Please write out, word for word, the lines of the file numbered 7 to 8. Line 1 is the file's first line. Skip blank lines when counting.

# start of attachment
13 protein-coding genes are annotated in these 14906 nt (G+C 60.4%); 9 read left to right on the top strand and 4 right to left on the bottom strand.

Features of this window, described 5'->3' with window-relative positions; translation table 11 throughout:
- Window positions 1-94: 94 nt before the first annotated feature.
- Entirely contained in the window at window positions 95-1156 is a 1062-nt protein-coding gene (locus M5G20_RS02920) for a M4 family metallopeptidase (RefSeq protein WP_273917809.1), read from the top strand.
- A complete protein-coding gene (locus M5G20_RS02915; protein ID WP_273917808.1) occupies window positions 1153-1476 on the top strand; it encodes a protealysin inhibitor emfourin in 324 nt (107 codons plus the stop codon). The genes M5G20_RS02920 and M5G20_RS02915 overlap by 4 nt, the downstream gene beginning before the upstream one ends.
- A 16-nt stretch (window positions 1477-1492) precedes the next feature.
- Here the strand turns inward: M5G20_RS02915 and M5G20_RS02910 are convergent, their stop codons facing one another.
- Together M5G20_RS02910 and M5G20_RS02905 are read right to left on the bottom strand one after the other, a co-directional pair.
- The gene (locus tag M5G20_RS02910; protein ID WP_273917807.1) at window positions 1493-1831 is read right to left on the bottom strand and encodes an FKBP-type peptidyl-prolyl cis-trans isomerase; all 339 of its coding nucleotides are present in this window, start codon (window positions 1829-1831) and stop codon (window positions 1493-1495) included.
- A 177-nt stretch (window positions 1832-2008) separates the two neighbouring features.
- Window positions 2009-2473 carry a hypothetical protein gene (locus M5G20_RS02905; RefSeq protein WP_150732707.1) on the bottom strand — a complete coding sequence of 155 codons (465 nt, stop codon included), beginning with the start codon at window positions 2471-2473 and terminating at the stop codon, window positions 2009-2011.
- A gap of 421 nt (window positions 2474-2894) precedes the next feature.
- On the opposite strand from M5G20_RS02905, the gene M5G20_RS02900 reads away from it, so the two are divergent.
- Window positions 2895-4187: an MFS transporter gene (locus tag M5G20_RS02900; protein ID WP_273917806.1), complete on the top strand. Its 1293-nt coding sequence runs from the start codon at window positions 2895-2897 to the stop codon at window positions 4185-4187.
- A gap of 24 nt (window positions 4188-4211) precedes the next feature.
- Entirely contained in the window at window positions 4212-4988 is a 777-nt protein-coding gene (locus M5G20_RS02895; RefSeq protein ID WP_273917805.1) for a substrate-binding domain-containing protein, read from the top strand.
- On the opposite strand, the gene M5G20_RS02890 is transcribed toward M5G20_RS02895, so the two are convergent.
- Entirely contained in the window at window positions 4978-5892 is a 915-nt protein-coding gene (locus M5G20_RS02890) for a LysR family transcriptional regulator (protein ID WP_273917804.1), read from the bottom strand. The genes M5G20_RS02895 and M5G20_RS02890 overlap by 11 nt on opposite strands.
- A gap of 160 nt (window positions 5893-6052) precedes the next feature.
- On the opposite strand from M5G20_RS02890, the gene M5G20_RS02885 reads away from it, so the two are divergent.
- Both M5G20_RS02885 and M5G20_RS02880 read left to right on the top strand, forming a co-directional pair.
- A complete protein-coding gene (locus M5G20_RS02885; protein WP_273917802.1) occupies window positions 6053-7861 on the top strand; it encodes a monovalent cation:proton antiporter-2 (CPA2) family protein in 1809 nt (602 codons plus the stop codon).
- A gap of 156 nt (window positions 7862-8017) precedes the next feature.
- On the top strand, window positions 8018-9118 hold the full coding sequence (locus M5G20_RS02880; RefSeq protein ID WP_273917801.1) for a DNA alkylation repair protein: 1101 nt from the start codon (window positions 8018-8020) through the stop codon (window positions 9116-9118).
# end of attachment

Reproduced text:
- Here the strand turns inward: M5G20_RS02915 and M5G20_RS02910 are convergent, their stop codons facing one another.
- Together M5G20_RS02910 and M5G20_RS02905 are read right to left on the bottom strand one after the other, a co-directional pair.